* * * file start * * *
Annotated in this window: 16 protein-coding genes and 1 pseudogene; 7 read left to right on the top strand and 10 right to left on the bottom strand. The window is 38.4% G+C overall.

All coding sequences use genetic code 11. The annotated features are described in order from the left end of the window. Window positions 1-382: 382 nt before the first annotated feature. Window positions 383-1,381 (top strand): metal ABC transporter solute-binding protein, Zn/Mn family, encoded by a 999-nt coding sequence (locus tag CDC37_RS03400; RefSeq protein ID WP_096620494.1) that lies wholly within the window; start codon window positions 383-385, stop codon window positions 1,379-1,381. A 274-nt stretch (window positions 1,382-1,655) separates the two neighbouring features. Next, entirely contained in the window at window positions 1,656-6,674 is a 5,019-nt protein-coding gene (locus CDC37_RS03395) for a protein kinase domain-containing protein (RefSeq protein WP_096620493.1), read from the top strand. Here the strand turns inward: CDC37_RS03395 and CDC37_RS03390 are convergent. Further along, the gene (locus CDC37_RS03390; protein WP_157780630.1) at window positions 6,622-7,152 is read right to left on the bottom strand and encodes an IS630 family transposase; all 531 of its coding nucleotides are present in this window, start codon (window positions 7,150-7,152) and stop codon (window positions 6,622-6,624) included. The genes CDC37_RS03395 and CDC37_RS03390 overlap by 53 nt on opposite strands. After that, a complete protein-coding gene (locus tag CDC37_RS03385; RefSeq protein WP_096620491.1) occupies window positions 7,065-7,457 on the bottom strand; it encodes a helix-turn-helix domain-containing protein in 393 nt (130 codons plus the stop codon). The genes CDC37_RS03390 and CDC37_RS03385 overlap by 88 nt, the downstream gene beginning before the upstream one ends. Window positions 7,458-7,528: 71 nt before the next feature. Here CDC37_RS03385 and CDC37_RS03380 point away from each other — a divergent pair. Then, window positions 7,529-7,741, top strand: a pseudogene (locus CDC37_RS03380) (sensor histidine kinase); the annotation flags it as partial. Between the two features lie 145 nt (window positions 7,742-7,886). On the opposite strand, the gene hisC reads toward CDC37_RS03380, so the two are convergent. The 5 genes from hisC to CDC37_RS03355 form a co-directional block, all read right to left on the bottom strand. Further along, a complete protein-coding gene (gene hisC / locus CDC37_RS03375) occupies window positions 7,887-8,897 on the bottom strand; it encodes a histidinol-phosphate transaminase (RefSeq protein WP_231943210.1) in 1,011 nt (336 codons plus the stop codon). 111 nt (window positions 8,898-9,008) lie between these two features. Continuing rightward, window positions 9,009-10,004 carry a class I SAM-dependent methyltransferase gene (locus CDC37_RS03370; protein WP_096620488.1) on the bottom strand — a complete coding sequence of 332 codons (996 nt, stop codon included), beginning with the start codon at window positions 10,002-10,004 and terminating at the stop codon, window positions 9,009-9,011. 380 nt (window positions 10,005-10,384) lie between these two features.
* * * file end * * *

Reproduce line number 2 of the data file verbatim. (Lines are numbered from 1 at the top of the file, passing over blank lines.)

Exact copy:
All coding sequences use genetic code 11. The annotated features are described in order from the left end of the window. Window positions 1-382: 382 nt before the first annotated feature. Window positions 383-1,381 (top strand): metal ABC transporter solute-binding protein, Zn/Mn family, encoded by a 999-nt coding sequence (locus tag CDC37_RS03400; RefSeq protein ID WP_096620494.1) that lies wholly within the window; start codon window positions 383-385, stop codon window positions 1,379-1,381. A 274-nt stretch (window positions 1,382-1,655) separates the two neighbouring features. Next, entirely contained in the window at window positions 1,656-6,674 is a 5,019-nt protein-coding gene (locus CDC37_RS03395) for a protein kinase domain-containing protein (RefSeq protein WP_096620493.1), read from the top strand. Here the strand turns inward: CDC37_RS03395 and CDC37_RS03390 are convergent. Further along, the gene (locus CDC37_RS03390; protein WP_157780630.1) at window positions 6,622-7,152 is read right to left on the bottom strand and encodes an IS630 family transposase; all 531 of its coding nucleotides are present in this window, start codon (window positions 7,150-7,152) and stop codon (window positions 6,622-6,624) included. The genes CDC37_RS03395 and CDC37_RS03390 overlap by 53 nt on opposite strands. After that, a complete protein-coding gene (locus tag CDC37_RS03385; RefSeq protein WP_096620491.1) occupies window positions 7,065-7,457 on the bottom strand; it encodes a helix-turn-helix domain-containing protein in 393 nt (130 codons plus the stop codon). The genes CDC37_RS03390 and CDC37_RS03385 overlap by 88 nt, the downstream gene beginning before the upstream one ends. Window positions 7,458-7,528: 71 nt before the next feature. Here CDC37_RS03385 and CDC37_RS03380 point away from each other — a divergent pair. Then, window positions 7,529-7,741, top strand: a pseudogene (locus CDC37_RS03380) (sensor histidine kinase); the annotation flags it as partial. Between the two features lie 145 nt (window positions 7,742-7,886). On the opposite strand, the gene hisC reads toward CDC37_RS03380, so the two are convergent. The 5 genes from hisC to CDC37_RS03355 form a co-directional block, all read right to left on the bottom strand. Further along, a complete protein-coding gene (gene hisC / locus CDC37_RS03375) occupies window positions 7,887-8,897 on the bottom strand; it encodes a histidinol-phosphate transaminase (RefSeq protein WP_231943210.1) in 1,011 nt (336 codons plus the stop codon). 111 nt (window positions 8,898-9,008) lie between these two features. Continuing rightward, window positions 9,009-10,004 carry a class I SAM-dependent methyltransferase gene (locus CDC37_RS03370; protein WP_096620488.1) on the bottom strand — a complete coding sequence of 332 codons (996 nt, stop codon included), beginning with the start codon at window positions 10,002-10,004 and terminating at the stop codon, window positions 9,009-9,011. 380 nt (window positions 10,005-10,384) lie between these two features.